Van Neck-Odelberg Disease: A Rare Case Report

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What to Learn from this Article?

The diagnosis is challenging, while treatment approach is conservative only. Other causes must be ruled out if there is history indicating some other cause for the same symptoms.

Case Report | Volume 7 | Issue 1 | JOCR January – February 2017 | Page 24-27 | Amit Prakash Chaudhari, Gautam Shah, Sameer Sanjeev Patil, Aashish Babanrao Ghodke, Sagar B Kelkar. DOI: 10.13107/jocr.2250-0685.672

Authors: Amit Prakash Chaudhari[1], Gautam Shah[1], Sameer Sanjeev Patil[1], Aashish Babanrao Ghodke[1], Sagar B Kelkar[2]

[1] Department of Orthopaedics, ACPM Medical College and Hospital, Dhule, Maharashtra, India.

[2] Department of Orthopaedics, Kelkar Hospital, Nashik, Maharashtra, India.

Address of Correspondence
Dr. Sameer Sanjeev Patil,
Department of Orthopaedics, ACPM Medical College and Hospital, Dhule – 424 001, Maharashtra, India. Phone: +91-8600883303.


Introduction: Pain in groin without any history of trauma or positive clinical findings of infection or stress fracture in ischiopubic ramus poses challenges in diagnosis of the condition in prepubertal age. “Osteochondrosis of ischiopubic synchondrosis (IPS)” also called as “Van Neck-Odelberg” disease. Left leg dominant patient presented with pain in groin and limping with left leg dominance. Differential diagnosis – such as stress fractures, osteomyelitis, tuberculosis, post-traumatic osteolysis, or any neoplasia – is need be ruled out to arrive at diagnosis. The literature is reviewed with modern technologies for diagnosis of the same.
Case Report: A 12-year-old, left limb dominant boy with tenderness in the right groin as the only clinical finding and sclerotic shadow over ischiopubic region on X-ray posed a challenge for diagnosis. With further studies by computed tomography and magnetic resonance imaging diagnosis was done. Hence, we are presenting a case labeled as Van Neck-Odelberg disease.
Conclusion: Diagnosis of Van Neck-Odelberg disease is a challenging diagnosis. Other conditions such as post-traumatic osteolysis, osteomyelitis, and stress fractures in prepubertal age need to be ruled out. Clinical symptoms must be present to label it as osteochondritis of IPS on radiographs as unilateral delayed fusion of the same is a physiological process in asymptomatic cases.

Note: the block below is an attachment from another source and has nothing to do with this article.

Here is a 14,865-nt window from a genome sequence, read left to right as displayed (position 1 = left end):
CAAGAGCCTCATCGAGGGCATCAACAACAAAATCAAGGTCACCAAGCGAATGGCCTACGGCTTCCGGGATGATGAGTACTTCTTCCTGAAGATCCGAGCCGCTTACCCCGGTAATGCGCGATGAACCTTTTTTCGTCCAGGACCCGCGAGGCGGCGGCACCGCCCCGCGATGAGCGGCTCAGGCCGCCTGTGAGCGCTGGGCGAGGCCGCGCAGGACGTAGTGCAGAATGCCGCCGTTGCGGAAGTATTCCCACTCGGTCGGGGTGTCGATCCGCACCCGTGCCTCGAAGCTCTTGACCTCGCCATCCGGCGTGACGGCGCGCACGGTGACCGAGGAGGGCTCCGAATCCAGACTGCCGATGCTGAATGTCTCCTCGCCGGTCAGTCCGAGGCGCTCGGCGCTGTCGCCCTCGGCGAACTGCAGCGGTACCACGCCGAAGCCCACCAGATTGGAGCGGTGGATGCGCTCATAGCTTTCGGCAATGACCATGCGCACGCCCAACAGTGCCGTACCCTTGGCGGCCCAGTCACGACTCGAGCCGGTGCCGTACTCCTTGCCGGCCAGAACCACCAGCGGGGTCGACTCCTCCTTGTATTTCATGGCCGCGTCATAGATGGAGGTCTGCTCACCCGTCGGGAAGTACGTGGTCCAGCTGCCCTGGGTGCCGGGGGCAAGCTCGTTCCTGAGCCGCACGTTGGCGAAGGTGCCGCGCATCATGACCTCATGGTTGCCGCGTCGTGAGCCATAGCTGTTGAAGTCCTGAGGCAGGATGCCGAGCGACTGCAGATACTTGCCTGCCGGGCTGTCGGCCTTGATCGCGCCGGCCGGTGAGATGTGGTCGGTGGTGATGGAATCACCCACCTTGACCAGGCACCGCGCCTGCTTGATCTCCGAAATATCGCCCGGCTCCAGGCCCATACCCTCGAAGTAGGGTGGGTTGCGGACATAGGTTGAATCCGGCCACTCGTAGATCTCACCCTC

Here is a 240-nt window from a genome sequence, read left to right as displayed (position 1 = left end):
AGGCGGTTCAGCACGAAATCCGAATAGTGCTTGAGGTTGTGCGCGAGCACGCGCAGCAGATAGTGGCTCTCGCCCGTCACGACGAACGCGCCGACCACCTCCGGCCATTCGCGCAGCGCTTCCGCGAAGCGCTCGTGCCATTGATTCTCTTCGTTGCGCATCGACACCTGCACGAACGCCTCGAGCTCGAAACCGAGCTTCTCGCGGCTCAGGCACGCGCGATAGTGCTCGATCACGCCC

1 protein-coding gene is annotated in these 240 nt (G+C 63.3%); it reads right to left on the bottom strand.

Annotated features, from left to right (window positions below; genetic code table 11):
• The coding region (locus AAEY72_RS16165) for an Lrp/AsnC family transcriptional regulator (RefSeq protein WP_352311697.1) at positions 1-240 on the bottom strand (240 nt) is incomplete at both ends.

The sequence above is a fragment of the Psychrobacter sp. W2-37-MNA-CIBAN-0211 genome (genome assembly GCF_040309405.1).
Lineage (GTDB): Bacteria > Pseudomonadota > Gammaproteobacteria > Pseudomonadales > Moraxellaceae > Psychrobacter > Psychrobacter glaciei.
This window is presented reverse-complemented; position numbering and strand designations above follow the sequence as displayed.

Keywords: Van Neck-Odelberg, osteochondrosis, ischiopubic synchondrosis, groin pain.

Odelberg and Van Neck described changes found at ischiopubic zone in radiographs taken in prepubescent age group and later in 1924 Van Neck coined the term “osteochondritis ischiopubica [1].” Development of ischiopubic region starts during fifth to the sixth month of intrauterine life and is fully formed at birth. Growth is completed from two ossification centers, superomedial public center and posterolateral ischial center with a strip of cartilaginous tissue extending between these two and is called “ischiopubic synchondrosis (IPS)” [2, 3]. IPS works as temporary joint between ischium and pubis [4, 5]. Its ossification begins in early childhood and completed before puberty [4, 6, 7] and final obliteration occurs after thinning of cartilaginous strip followed by bony union [2, 3, 6, 8]. During this unilateral enlargement in the later stage is frequently observed and has no pathological significance [9]. Although it is considered a normal physiological phenomenon and ischiopubic bones unite without any clinical symptoms, some children experience groin pain and limping during this period. Differential diagnosis in such cases is stress fracture, post-traumatic osteolysis, osteomyelitis or neoplasia.

Case Report
A 12-year-old, left limb dominant boy came to our department with complaints of pain in right groin with limp since 2 months. On routine investigations, his white blood cell count was within normal range, and erythrocyte sedimentation rate was raised with positive C-reactive protein ratio. Antistreptolysin O titer and rheumatic factors were in normal range. On clinical examination, no swelling or raised local temperature was observed. There was deep tenderness over right groin region. On X-ray sclerotic shadow was observed in ischiopubic region of a size of cherry extending toward obturator foramen without any periosteal reaction or soft tissue shadows (Fig. 1) On computed tomography (CT) scan enlarged unfused IPS with lytic lesion was observed. There was no evidence of periosteal reaction or any other inflammatory changes (Fig. 2, 3, 4).
On magnetic resonance imaging (MRI), there was hyperintense signal on T2 with fat saturation and hypointense signal on T1. Fibrous bridging with fusiform swelling and signal alteration of the adjacent soft tissue was also observed (Fig. 5 and 6).